Biden visits Westchester

President Joe Biden’s trip to Westchester County on Wednesday is a reminder of just how much of a battleground deep-blue New York has become ahead of the 2024 elections.

Biden delivered a roughly 30-minute address at SUNY Westchester Community College Valhalla to more than 200 New Yorkers, most of whom were current or former state employees affiliated with the local branches of major unions.

The location was a stone’s throw away from New York’s 17th Congressional district, where Democrats arguably suffered their most embarrassing loss of the midterms when the incumbent Rep. Sean Patrick Maloney, who headed the Democratic Congressional Campaign Committee, lost to his Republican opponent, Mike Lawler. The pick wasn’t lost on residents in attendance who recently voted Democrat.

“I think we got lazy,” said Pat Puelo, a registered Independent who lives in Westchester County and voted for Biden in the last election, of New York’s recent red wave in the area. “We didn’t realize that we needed to work as hard and get out the vote as much as we do. It’s as simple as that.”

Biden’s speech sought to demonstrate how the current brinkmanship over raising the debt ceiling could have consequences that aren’t confined to one particular party. He warned that a default would roil the economy and that the Republican demands mean less funding for veteran services and fewer teachers in classrooms.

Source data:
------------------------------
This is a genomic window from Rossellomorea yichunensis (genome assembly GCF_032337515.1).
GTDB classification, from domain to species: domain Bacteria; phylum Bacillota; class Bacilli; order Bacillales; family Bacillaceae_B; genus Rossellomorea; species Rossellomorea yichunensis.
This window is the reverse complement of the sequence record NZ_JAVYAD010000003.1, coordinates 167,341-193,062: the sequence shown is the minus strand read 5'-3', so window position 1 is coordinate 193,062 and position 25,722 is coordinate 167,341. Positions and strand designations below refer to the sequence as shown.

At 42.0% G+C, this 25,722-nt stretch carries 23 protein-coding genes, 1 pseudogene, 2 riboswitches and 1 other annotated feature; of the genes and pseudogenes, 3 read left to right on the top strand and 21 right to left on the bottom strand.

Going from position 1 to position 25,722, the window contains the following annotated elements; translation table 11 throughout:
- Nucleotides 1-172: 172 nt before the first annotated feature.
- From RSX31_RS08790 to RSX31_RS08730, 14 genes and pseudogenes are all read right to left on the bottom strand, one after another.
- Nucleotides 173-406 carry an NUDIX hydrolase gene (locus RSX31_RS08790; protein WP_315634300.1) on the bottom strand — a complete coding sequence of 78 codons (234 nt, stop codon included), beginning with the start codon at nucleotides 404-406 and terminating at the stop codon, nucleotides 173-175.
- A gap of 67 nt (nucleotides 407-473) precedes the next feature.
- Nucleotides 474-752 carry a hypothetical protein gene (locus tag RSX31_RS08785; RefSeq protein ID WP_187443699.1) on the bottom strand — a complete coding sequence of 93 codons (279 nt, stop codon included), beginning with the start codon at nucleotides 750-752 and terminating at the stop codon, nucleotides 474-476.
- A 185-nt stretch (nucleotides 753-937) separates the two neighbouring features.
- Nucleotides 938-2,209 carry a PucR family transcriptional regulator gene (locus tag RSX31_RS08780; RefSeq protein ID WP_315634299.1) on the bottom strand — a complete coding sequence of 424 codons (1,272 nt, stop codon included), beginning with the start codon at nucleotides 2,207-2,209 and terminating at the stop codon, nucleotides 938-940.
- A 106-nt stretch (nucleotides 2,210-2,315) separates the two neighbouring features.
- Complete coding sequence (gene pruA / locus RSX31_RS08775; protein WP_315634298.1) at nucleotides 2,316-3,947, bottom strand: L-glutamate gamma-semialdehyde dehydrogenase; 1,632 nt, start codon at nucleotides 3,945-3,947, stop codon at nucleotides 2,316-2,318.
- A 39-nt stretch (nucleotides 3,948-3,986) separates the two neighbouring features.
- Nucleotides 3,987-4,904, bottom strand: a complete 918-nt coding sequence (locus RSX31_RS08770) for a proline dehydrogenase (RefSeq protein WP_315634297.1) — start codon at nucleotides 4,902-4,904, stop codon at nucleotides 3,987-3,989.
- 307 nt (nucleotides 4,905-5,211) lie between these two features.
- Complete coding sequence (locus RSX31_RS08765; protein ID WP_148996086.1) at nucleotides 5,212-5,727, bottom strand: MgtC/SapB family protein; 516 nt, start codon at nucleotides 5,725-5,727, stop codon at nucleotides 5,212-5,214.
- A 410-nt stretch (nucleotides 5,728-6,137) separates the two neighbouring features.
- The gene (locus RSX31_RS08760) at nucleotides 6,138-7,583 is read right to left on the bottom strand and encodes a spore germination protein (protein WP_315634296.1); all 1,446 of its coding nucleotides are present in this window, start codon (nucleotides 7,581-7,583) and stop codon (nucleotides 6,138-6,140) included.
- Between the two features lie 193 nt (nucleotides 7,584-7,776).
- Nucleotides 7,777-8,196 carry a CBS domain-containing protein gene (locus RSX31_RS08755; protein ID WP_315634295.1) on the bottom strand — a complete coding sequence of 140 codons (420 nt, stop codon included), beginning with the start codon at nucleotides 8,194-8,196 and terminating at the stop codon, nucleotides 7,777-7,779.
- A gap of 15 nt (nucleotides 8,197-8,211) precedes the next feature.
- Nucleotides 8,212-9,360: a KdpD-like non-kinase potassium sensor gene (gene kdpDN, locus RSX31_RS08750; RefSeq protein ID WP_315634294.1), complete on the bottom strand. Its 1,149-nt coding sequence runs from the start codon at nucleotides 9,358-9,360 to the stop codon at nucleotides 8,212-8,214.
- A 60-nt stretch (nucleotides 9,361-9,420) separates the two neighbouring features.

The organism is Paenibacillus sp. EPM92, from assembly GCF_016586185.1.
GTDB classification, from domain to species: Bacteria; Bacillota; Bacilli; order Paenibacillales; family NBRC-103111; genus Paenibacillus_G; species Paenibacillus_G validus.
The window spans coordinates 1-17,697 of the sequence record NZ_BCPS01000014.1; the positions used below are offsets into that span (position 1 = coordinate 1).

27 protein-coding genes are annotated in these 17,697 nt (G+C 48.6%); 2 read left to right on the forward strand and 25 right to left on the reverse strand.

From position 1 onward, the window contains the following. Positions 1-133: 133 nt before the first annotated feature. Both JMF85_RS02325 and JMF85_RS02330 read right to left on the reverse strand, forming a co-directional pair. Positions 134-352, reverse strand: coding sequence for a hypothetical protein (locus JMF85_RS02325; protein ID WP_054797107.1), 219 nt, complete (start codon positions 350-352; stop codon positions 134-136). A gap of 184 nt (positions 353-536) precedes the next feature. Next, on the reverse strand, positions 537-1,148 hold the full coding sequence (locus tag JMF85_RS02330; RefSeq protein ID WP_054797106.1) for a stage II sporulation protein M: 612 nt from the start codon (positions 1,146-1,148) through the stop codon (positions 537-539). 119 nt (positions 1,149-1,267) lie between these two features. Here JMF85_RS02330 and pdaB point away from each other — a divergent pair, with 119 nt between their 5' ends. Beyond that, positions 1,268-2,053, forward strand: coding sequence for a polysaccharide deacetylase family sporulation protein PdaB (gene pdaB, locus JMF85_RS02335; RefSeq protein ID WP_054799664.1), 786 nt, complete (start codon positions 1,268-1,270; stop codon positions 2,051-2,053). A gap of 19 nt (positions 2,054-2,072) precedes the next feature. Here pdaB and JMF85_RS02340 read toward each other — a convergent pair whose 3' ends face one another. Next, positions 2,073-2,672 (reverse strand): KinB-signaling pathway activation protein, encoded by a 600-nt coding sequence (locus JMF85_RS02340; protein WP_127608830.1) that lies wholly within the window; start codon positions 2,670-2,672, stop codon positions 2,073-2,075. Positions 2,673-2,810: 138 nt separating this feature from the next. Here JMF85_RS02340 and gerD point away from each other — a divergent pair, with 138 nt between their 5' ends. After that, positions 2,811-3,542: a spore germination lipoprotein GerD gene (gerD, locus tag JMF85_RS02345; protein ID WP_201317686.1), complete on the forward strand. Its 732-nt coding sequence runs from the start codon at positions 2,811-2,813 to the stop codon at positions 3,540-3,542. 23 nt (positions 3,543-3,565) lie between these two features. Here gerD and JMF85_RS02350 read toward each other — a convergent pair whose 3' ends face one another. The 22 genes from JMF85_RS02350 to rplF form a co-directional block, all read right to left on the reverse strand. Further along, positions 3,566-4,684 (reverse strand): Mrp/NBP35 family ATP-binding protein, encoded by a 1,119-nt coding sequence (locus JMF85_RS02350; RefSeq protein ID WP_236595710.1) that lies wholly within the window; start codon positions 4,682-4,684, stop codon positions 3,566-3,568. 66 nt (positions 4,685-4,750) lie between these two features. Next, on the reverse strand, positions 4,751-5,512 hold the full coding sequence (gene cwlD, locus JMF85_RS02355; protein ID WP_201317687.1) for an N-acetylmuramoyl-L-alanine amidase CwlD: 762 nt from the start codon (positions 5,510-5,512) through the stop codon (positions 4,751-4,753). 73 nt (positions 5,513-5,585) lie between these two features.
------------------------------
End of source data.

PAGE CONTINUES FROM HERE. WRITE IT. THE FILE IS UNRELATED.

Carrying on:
“This isn’t just a theoretical debate going on in Washington,” Biden said, adding it will have a “real impact on real people’s lives.”

Will it work? Top Democrats in attendance said they’re hopeful.

“This makes a difference, and I hope people understand if they have a congressperson who is refusing to act because of the MAGA Republicans, it has to stop now,” said Andrea Stewart-Cousins, the Democratic majority leader of the state Senate.

But not everyone is convinced. Lawler, who Biden in his remarks made a point of distinguishing from MAGA Republicans and was in attendance, didn’t seem phased that the stalemate could come back to haunt the party. He said it’s up to everyone to come to an agreement.